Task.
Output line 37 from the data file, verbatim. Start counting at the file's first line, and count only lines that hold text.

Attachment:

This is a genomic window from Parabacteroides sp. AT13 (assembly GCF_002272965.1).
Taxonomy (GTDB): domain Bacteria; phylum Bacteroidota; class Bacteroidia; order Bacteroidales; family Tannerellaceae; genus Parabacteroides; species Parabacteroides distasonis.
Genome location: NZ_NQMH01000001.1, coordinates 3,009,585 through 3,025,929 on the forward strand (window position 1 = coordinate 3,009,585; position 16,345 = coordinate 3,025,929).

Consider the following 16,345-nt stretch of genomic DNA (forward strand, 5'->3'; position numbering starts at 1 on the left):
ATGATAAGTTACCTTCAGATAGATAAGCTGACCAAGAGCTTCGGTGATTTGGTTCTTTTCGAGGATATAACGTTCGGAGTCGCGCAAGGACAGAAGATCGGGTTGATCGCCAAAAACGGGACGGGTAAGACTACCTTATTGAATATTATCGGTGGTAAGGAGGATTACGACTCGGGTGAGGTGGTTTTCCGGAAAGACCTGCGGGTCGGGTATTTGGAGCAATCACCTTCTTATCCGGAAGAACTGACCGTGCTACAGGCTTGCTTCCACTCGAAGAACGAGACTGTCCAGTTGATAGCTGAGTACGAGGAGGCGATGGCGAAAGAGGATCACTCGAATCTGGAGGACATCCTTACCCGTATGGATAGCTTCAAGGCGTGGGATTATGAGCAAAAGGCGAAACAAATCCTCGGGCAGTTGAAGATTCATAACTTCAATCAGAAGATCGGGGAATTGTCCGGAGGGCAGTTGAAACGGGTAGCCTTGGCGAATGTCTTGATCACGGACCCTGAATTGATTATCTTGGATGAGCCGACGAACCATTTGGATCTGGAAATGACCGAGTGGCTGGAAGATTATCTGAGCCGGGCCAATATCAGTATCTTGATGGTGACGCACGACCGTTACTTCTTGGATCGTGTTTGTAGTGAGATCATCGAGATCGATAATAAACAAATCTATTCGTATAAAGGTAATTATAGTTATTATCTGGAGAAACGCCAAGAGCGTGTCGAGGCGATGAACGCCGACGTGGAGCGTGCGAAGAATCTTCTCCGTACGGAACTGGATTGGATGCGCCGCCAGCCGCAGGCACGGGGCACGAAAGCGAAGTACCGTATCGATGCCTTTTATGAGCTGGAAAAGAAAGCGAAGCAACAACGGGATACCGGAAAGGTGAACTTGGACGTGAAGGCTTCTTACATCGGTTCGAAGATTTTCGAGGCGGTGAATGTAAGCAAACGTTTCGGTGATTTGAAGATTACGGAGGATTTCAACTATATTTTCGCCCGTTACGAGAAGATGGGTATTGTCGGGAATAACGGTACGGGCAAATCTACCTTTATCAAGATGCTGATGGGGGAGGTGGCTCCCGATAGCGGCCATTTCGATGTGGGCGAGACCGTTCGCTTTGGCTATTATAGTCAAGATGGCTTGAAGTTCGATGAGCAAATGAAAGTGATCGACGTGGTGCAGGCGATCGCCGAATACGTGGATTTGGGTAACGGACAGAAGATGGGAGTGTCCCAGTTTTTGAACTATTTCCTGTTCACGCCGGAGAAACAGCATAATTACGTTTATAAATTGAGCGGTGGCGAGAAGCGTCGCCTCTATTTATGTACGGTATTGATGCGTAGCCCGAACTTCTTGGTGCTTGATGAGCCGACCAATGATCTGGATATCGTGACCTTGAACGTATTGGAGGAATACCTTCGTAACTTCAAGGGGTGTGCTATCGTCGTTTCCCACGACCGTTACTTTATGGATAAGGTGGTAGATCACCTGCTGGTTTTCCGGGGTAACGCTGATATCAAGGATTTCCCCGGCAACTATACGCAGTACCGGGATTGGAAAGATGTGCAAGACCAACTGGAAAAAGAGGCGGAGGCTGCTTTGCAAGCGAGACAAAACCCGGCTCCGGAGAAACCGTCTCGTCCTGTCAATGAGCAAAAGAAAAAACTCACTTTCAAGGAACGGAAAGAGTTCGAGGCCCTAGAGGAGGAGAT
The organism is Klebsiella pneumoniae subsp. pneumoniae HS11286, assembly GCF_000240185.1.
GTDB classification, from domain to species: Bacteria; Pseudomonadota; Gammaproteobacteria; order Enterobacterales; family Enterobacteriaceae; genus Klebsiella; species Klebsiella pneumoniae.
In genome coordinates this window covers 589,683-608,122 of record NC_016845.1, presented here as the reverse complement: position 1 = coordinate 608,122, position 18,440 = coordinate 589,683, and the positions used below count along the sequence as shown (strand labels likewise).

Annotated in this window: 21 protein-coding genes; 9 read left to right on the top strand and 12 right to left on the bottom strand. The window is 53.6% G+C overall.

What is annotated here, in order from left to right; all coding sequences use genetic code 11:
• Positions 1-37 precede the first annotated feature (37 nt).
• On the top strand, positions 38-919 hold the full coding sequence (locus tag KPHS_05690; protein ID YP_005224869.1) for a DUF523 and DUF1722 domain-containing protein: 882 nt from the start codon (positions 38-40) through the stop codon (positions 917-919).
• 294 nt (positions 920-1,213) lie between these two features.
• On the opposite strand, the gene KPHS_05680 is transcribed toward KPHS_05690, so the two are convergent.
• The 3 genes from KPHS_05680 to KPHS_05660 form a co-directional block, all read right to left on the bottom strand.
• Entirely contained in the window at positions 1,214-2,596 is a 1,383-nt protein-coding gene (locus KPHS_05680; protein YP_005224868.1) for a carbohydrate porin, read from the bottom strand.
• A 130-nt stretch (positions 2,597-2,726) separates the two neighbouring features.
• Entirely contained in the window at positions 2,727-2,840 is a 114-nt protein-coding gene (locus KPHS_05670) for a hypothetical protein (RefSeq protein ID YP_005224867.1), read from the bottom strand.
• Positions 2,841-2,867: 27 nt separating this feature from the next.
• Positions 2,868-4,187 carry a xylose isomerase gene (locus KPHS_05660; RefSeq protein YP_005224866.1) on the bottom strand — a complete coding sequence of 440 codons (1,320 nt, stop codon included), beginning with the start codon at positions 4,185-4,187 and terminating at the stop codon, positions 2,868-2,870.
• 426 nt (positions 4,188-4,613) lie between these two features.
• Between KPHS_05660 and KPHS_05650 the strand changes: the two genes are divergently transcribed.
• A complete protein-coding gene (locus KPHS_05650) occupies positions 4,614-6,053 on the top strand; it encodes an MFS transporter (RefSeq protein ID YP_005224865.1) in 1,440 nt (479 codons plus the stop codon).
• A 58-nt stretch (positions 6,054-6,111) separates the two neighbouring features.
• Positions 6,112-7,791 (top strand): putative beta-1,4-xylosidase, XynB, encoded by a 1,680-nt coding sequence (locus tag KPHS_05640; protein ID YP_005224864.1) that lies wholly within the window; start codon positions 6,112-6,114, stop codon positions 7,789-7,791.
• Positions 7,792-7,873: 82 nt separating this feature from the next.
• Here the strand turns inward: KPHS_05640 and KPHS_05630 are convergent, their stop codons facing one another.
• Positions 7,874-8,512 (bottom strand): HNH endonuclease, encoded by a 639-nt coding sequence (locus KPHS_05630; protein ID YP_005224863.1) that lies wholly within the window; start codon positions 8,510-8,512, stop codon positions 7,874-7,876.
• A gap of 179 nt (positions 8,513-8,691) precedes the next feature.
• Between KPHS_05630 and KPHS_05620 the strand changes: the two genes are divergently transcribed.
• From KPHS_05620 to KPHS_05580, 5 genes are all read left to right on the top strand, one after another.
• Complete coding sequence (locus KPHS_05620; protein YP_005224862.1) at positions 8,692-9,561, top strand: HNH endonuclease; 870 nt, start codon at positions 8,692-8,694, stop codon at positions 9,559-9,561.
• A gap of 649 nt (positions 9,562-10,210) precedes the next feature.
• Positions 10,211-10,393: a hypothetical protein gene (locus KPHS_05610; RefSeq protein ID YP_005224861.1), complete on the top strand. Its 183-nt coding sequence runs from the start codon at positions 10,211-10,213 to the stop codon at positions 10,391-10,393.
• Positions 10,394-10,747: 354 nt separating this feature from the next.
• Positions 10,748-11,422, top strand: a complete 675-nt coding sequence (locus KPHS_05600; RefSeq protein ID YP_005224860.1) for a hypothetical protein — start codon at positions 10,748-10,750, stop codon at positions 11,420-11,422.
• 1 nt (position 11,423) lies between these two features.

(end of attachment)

• 1 nt (position 11,423) lies between these two features.